4) Homebrew (http://mxcl.github.com/homebrew/) which can be installed by typing ruby -e "$(curl -fsSL https://raw.githubusercontent
.com/Homebrew/install/master/install)" at the command line.

Now for the down and dirty…

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Plugging mcrypt into PHP, on Mac OS X Mavericks 10.9

The big cats are gone; the Mavericks are now in charge. But that doesn’t mean the need for mcrypt with your PHP applications requires marching perpetually to the beat of a different drum.

The following instructions are for those a) developing on OS X Mavericks 10.9.X, b) need the capabilities provided by mcrypt during their PHP development (Magento eCommerce comes to mind), and c) do not want to recompile PHP from scratch or run MAMP. Mcrypt will get loaded dynamically with PHP by following these instructions.

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Plugging mcrypt into PHP, on Mac OS X Lion 10.7

Perfected for the winter cat, now on to the king of the jungle. Once again, thanks goes out to a previous commenter, this time it’s rachanta, for the first test. Now let’s get moving…

The following instructions cater to those who a) are developing on OS X Lion 10.7.X, b) need the capabilities provided by mcrypt during their PHP development, and c) do not want to completely recompile PHP to get there. You’ll get mcrypt loading dynamically for use in PHP with this method.

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Plugging mcrypt into PHP, on Mac OS X Snow Leopard 10.6.1

First mcrypt on Leopard, and now we ready for the winter cat. Additionally, special thanks goes out in advance to commenter Yvan Barthelemy (a.k.a. ybart) for cluing me in here. The procedure is almost exactly like the previous…almost. So pay attention.

The following instructions cater to those who a) are developing on OS X Snow Leopard 10.6.1, b) need the capabilities provided by mcrypt during their PHP development, and c) do not want to completely recompile PHP to get there. You’ll get mcrypt loading dynamically for use in PHP with this method.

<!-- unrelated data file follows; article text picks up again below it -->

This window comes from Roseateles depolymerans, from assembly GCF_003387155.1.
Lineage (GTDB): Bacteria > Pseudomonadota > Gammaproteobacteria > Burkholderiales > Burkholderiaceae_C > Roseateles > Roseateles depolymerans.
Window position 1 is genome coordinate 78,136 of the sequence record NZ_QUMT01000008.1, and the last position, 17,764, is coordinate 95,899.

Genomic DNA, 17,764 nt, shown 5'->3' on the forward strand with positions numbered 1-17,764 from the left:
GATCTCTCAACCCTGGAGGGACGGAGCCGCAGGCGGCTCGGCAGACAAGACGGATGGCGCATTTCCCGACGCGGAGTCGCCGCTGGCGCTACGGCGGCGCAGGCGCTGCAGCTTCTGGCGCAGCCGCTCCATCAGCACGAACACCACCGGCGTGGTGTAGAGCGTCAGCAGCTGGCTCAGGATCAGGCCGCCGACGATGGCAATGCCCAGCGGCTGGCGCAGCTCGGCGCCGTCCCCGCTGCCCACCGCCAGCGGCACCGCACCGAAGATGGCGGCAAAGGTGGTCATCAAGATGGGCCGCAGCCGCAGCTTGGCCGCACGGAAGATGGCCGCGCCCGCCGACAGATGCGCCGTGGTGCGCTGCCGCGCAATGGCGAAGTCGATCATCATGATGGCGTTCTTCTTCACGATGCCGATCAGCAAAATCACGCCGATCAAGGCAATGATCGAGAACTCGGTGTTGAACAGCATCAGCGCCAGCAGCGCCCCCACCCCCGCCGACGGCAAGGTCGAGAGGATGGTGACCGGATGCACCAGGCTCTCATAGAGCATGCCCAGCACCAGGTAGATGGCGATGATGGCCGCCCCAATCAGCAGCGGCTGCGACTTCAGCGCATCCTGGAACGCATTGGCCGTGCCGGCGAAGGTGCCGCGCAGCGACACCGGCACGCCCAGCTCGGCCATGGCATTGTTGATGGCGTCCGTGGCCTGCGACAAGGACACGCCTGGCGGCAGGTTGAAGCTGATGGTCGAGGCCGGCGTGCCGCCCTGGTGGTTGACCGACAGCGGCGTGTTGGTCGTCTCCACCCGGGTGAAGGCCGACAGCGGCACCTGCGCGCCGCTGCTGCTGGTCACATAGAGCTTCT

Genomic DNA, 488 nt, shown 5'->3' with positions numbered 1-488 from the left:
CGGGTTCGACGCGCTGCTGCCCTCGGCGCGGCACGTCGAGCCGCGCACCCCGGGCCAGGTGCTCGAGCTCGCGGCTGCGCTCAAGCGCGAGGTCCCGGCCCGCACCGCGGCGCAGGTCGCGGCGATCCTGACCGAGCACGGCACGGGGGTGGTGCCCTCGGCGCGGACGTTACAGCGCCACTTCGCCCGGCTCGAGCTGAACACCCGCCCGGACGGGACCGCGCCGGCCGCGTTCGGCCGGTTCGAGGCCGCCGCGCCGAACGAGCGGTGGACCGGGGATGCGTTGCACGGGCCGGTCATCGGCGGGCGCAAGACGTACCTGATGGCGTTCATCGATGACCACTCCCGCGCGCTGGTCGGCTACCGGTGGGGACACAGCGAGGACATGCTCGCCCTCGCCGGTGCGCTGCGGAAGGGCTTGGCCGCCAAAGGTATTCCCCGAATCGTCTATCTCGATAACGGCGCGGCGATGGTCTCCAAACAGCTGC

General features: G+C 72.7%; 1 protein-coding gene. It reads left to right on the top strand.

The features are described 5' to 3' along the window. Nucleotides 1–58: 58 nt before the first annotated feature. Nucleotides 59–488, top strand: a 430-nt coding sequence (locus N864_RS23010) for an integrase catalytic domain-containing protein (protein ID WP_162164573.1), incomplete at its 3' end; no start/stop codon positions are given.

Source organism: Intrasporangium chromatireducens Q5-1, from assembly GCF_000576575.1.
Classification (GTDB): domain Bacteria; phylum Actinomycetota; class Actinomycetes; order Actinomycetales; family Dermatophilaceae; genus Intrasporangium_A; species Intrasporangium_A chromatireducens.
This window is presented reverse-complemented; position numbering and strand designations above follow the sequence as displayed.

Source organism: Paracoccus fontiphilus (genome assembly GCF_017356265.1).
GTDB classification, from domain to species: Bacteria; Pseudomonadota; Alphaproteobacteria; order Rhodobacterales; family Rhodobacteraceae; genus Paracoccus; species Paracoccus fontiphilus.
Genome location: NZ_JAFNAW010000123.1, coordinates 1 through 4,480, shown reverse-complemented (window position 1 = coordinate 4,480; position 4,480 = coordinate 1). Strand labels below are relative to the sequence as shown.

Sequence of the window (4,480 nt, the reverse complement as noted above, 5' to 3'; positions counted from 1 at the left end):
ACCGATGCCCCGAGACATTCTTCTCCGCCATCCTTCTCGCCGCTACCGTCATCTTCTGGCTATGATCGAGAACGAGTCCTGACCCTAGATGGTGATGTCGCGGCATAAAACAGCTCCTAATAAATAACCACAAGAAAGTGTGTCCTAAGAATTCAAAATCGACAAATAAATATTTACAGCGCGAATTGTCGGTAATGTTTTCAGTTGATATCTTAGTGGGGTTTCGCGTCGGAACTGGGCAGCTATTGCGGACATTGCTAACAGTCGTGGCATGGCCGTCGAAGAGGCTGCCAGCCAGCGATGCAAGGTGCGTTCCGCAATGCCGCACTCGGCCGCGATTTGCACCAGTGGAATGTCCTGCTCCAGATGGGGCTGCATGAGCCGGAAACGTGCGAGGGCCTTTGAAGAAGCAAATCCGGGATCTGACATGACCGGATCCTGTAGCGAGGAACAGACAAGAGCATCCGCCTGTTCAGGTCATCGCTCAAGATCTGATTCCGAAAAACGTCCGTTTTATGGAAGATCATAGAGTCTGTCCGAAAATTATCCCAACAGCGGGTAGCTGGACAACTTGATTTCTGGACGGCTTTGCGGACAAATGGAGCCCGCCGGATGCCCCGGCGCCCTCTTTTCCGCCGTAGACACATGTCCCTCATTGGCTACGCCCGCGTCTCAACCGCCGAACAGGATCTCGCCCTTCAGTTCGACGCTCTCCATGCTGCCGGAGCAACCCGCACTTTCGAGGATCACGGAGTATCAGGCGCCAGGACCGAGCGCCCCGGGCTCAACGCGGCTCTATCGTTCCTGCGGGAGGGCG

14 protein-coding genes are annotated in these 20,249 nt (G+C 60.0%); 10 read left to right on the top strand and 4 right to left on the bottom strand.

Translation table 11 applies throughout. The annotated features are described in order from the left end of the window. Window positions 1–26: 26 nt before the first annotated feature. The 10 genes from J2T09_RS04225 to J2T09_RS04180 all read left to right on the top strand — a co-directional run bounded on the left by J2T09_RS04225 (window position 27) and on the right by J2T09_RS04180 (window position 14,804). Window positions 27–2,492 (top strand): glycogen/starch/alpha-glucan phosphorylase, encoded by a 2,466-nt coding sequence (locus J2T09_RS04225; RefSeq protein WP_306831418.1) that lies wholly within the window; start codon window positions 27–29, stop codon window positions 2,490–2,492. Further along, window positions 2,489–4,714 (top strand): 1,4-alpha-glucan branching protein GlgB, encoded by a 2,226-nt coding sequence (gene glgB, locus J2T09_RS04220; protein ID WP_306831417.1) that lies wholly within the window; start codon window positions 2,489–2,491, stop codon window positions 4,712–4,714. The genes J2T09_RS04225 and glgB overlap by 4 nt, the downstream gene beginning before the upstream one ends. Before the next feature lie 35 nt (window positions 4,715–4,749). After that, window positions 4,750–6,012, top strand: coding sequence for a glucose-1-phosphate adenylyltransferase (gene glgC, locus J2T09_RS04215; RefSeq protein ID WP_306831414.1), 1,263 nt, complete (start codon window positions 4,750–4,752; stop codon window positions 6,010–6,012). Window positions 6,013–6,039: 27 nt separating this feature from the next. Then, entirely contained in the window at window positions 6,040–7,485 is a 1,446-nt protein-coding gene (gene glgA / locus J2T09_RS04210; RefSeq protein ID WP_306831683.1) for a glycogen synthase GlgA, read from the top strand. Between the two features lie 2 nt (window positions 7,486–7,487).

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Winding up the month of July

The next couple of weeks are going to be fun…

  • Alex Landeen hits Colorado today. We’re going to be fishing like madmen, and probably drinking with similar fury. Scouts were sent out to check conditions, and the report back was good-to-go. Some of the Primal Fly gang are going to be in on the mayhem.
  • Going to hack together an internal RSS parser, as subcontractor to a real engineer. It’ll be a novel use of RSS, and I can’t believe that knowing a little PHP actually led to doing some coding on the side for real compensation. I find coding fun, but don’t think I’d want to do it full time – the entire internet would crash and burn if I did.
  • I’m hitting the carp water the first of next week with someone who needs convincing that they should compete in the Carp Slam. I consider it a done deal already.
  • Over the next few weeks I’ll be reviewing the buy-sell agreement for small business client. They’re concerned that either the agreement is weak or that the amount of insurance they have doesn’t fit the bill for the business size. Valuation may be in order, and since the entity itself is light on hard assets, I’ll probably be playing the discounted cash flow game.